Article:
The Pi world seems to be full of Python-heads, so a lot of the Pi users will be using Python and there's a lot of support for that. Linux (and Unix in-general) probably has more C support than anything else though.
But I see you're a Forth programmer and have an existing Forth program to port, so that's great - read the fine manual for GNU Forth about how it interfaces with things like the serial port, and X windows.
Gordon
Reply to
Gordon Henderson
I don't know about 10 pages of info. Using SUDO is easier than learning how to switch between user and superuser. One of the SUDO references said it was used on systems where root is a locked account. Sudo lets you execute one command as superuser to save the trouble of changing your login or when it is impossible such as when root is a locked account. I may not have the words exactly right, but I think using Sudo is not one of my real concerns right now. Thanks anyway.
--

Rick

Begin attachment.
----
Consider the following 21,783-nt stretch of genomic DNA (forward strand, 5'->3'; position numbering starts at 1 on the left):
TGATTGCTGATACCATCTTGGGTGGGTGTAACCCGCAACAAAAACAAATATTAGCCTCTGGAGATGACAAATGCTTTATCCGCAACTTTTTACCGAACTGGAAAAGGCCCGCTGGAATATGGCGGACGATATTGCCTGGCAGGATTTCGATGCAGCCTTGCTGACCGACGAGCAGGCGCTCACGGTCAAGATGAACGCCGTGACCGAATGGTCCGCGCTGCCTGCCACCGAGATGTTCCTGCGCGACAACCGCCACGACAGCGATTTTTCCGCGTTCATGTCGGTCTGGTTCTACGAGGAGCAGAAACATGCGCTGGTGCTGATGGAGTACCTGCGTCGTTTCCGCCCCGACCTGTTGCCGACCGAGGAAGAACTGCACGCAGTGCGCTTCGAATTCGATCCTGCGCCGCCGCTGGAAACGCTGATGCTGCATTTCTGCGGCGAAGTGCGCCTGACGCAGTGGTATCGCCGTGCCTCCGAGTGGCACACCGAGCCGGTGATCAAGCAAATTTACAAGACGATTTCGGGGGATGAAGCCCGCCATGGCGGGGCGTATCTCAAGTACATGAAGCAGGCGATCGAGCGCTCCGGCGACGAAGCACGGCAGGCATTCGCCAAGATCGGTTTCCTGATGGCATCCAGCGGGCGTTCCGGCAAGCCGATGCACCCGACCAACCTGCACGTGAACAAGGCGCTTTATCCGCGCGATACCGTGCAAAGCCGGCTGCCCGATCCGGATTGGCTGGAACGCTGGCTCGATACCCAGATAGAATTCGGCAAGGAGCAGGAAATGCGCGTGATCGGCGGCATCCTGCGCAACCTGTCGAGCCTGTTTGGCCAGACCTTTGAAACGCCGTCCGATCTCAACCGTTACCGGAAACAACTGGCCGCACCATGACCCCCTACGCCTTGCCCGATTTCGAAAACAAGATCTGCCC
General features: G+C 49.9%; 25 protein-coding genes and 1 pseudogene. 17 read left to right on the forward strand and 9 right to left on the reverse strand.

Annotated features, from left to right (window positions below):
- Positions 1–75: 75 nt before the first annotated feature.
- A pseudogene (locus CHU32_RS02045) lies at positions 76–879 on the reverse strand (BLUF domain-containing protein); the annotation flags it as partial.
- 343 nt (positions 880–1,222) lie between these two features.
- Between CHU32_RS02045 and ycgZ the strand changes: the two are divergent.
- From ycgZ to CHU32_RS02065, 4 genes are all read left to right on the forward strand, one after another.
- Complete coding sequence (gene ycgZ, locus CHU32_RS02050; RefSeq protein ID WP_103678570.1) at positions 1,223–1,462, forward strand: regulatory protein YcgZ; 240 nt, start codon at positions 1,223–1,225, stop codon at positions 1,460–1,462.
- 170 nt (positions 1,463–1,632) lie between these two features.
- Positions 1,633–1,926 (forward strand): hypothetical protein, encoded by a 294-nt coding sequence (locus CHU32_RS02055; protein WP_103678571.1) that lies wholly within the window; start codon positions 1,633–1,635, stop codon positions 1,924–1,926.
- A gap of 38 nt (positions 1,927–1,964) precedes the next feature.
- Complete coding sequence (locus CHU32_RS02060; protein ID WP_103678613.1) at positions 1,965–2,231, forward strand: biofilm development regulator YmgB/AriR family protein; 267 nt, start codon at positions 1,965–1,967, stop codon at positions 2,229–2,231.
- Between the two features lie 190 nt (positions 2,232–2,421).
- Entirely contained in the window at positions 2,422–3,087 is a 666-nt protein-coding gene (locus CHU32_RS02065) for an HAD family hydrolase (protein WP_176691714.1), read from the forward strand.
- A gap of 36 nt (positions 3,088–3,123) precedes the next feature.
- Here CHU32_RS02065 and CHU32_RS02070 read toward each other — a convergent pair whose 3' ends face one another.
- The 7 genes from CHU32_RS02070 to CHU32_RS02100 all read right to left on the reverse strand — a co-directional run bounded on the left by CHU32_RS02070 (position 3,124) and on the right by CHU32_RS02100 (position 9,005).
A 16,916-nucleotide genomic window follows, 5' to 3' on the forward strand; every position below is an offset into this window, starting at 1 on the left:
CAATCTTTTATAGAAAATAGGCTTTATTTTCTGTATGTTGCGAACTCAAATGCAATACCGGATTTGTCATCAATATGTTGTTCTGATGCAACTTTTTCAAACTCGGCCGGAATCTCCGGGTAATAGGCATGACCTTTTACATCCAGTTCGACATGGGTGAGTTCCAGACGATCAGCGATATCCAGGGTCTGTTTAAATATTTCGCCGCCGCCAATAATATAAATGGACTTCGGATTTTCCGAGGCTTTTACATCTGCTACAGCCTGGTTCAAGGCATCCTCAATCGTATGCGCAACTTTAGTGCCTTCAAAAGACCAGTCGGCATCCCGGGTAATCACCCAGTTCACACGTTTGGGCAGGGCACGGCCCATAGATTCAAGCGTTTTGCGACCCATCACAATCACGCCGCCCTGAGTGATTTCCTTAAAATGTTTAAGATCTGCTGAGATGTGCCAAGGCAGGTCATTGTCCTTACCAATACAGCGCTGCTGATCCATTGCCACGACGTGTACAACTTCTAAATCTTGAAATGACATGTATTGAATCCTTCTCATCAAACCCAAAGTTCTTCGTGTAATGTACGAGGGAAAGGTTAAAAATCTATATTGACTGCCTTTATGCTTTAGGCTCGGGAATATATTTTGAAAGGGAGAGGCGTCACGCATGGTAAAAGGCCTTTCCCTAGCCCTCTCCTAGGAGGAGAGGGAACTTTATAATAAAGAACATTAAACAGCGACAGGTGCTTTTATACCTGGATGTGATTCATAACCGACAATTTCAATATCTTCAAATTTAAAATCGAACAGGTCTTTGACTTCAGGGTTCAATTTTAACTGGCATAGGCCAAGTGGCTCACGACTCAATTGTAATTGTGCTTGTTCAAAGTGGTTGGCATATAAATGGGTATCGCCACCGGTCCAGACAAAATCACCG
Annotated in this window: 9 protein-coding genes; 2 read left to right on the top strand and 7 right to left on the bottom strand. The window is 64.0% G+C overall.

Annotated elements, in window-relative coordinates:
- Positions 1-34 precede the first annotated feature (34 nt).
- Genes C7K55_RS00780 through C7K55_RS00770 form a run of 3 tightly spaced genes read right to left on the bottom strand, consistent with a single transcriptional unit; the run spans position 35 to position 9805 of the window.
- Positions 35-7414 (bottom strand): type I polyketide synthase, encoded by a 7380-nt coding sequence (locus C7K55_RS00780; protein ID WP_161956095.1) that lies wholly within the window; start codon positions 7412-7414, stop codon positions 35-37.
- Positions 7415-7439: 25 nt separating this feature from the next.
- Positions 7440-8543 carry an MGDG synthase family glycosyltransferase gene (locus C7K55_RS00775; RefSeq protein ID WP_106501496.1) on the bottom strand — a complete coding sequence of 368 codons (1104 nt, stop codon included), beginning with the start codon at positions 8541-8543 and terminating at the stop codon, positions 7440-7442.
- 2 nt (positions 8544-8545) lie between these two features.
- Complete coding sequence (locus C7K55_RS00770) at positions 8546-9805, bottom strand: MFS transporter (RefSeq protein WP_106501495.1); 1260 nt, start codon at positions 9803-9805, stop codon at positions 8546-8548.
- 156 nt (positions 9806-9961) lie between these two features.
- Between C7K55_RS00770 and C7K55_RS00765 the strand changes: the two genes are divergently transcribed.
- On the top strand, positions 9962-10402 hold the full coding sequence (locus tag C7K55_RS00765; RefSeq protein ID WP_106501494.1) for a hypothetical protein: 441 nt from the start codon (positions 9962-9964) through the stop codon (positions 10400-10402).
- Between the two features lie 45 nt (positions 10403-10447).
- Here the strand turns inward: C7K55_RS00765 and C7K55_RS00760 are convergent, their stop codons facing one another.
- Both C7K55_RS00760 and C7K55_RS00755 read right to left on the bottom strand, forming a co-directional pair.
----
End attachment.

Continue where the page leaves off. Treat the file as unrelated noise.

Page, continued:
Reply to
rickman
The OS is written in C because the developers were C programmers and they were the ones who got to choose the language. They also got to design the interfaces, so they designed them for the convenience of other C programmers. If they had been Forth programmers it would have worked out about the same way. Similarly for Ada or whatever.
I see what you mean now, but what you're describing is much harder than just having a socket listener in your program, and telnetting into it from another terminal window. The point is that Linux comes with decent terminal emulation apps (similar to the C:> prompt in DOS) and they handle stuff like character i/o, scrolling, etc. for you. If you wanted to do all that in your application you'd have to deal with an immensely complicated GUI library and reimplement the terminal in your program.
A middle ground migh be to launch a terminal window (xterm etc) from your program and connect it up to a pseudo-teletype (pty) using the xterm -S command line option. Pty is a socket-like interface that simulates a serial port and allows the system serial driver to handle stuff like erase characters. It's slightly complicated to program but not horrendous like writing a full-on GUI. I haven't done this particular thing with xterm but it looks doable.
If this is just a developer app for your own use, I'd say it's simplest launch both terminal windows manually.
Note: I've programmed lots of stuff on Linux, but nothing directly on a raspberry pi, so I might miss some issues.
Reply to
Paul Rubin